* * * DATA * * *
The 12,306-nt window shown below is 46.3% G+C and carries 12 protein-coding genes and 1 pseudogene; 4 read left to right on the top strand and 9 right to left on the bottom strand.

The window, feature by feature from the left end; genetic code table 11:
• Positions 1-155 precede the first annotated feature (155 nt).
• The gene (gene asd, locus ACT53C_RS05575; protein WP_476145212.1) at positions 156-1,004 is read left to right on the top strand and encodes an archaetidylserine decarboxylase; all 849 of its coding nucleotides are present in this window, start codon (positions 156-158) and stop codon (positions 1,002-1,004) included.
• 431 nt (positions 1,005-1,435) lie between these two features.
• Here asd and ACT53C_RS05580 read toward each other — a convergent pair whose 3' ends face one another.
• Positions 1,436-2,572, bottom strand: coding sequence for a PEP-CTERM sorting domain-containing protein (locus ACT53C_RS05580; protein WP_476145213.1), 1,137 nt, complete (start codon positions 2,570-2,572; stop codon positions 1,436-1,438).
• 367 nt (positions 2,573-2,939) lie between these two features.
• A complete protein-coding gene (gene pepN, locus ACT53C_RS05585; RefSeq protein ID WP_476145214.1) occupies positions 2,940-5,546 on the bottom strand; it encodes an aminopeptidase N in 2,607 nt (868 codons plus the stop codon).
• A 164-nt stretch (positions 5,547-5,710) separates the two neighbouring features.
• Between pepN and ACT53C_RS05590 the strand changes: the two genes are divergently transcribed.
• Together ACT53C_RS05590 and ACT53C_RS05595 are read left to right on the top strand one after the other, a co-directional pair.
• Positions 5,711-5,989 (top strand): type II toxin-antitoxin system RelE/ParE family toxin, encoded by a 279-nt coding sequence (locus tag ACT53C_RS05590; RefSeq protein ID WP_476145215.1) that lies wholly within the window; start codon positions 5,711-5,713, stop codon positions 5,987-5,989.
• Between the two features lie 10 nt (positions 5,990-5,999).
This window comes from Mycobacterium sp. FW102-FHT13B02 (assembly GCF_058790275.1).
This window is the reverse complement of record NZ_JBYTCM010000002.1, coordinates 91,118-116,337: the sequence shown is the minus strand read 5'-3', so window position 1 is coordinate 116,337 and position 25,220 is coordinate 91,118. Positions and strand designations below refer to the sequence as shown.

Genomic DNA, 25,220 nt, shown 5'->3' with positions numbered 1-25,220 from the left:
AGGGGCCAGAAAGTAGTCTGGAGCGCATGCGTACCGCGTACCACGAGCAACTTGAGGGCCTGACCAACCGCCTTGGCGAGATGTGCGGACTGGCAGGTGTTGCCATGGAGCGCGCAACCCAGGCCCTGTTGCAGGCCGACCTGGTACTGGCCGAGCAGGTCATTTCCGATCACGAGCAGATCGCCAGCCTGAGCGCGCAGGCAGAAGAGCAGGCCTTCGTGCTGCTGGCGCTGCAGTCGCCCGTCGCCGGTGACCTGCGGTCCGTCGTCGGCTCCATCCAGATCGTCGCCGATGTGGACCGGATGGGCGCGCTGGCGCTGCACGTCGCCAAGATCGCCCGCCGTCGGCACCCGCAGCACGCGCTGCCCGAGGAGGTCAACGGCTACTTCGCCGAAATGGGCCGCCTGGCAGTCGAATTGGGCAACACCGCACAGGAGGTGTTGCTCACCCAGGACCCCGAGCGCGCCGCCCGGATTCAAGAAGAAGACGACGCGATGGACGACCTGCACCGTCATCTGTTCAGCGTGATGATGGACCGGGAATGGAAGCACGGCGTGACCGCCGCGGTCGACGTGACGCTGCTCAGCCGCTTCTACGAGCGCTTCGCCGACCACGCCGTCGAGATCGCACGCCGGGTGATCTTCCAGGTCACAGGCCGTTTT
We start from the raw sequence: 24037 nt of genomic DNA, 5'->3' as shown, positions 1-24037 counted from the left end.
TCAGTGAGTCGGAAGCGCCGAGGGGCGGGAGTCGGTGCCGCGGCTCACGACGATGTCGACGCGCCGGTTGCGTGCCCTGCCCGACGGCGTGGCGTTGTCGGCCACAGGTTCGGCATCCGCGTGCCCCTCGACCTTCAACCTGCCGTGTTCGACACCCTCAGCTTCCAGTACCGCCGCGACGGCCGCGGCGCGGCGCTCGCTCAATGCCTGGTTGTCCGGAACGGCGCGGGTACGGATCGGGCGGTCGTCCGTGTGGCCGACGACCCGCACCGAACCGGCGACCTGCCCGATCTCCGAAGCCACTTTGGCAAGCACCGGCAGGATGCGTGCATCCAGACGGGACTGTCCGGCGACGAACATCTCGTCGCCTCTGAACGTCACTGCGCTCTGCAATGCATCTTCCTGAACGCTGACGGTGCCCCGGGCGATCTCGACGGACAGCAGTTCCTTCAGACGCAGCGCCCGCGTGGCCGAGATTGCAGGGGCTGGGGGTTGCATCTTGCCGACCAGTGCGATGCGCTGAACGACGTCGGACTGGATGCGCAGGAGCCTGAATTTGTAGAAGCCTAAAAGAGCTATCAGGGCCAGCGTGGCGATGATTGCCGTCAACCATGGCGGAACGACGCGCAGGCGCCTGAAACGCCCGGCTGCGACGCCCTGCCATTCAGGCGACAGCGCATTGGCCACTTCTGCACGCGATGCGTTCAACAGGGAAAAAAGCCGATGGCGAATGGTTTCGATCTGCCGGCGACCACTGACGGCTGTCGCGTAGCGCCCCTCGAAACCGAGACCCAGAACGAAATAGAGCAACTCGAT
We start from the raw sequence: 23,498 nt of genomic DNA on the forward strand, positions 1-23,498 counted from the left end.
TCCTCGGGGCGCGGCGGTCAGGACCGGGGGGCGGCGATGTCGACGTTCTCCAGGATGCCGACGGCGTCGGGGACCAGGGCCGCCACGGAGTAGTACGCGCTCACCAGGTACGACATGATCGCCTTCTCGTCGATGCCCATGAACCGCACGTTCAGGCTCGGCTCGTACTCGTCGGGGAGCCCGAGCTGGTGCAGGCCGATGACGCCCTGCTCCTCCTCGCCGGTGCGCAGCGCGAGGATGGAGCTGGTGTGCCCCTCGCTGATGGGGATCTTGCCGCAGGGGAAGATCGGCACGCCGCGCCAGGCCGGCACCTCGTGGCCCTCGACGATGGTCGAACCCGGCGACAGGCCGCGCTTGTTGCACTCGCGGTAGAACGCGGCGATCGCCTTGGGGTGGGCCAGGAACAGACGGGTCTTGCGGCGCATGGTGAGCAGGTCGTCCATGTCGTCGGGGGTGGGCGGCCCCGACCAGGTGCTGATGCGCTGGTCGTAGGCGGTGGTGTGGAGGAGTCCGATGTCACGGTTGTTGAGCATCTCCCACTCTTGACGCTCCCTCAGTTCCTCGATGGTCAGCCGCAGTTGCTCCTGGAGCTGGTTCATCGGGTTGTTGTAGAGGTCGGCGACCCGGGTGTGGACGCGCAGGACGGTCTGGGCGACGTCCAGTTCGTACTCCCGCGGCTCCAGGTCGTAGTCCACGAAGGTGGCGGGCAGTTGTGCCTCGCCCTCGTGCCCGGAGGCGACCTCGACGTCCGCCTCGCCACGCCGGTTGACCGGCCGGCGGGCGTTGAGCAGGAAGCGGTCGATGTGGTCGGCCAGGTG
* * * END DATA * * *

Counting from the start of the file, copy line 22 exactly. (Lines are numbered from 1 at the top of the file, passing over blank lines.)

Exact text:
TCCTCGGGGCGCGGCGGTCAGGACCGGGGGGCGGCGATGTCGACGTTCTCCAGGATGCCGACGGCGTCGGGGACCAGGGCCGCCACGGAGTAGTACGCGCTCACCAGGTACGACATGATCGCCTTCTCGTCGATGCCCATGAACCGCACGTTCAGGCTCGGCTCGTACTCGTCGGGGAGCCCGAGCTGGTGCAGGCCGATGACGCCCTGCTCCTCCTCGCCGGTGCGCAGCGCGAGGATGGAGCTGGTGTGCCCCTCGCTGATGGGGATCTTGCCGCAGGGGAAGATCGGCACGCCGCGCCAGGCCGGCACCTCGTGGCCCTCGACGATGGTCGAACCCGGCGACAGGCCGCGCTTGTTGCACTCGCGGTAGAACGCGGCGATCGCCTTGGGGTGGGCCAGGAACAGACGGGTCTTGCGGCGCATGGTGAGCAGGTCGTCCATGTCGTCGGGGGTGGGCGGCCCCGACCAGGTGCTGATGCGCTGGTCGTAGGCGGTGGTGTGGAGGAGTCCGATGTCACGGTTGTTGAGCATCTCCCACTCTTGACGCTCCCTCAGTTCCTCGATGGTCAGCCGCAGTTGCTCCTGGAGCTGGTTCATCGGGTTGTTGTAGAGGTCGGCGACCCGGGTGTGGACGCGCAGGACGGTCTGGGCGACGTCCAGTTCGTACTCCCGCGGCTCCAGGTCGTAGTCCACGAAGGTGGCGGGCAGTTGTGCCTCGCCCTCGTGCCCGGAGGCGACCTCGACGTCCGCCTCGCCACGCCGGTTGACCGGCCGGCGGGCGTTGAGCAGGAAGCGGTCGATGTGGTCGGCCAGGTG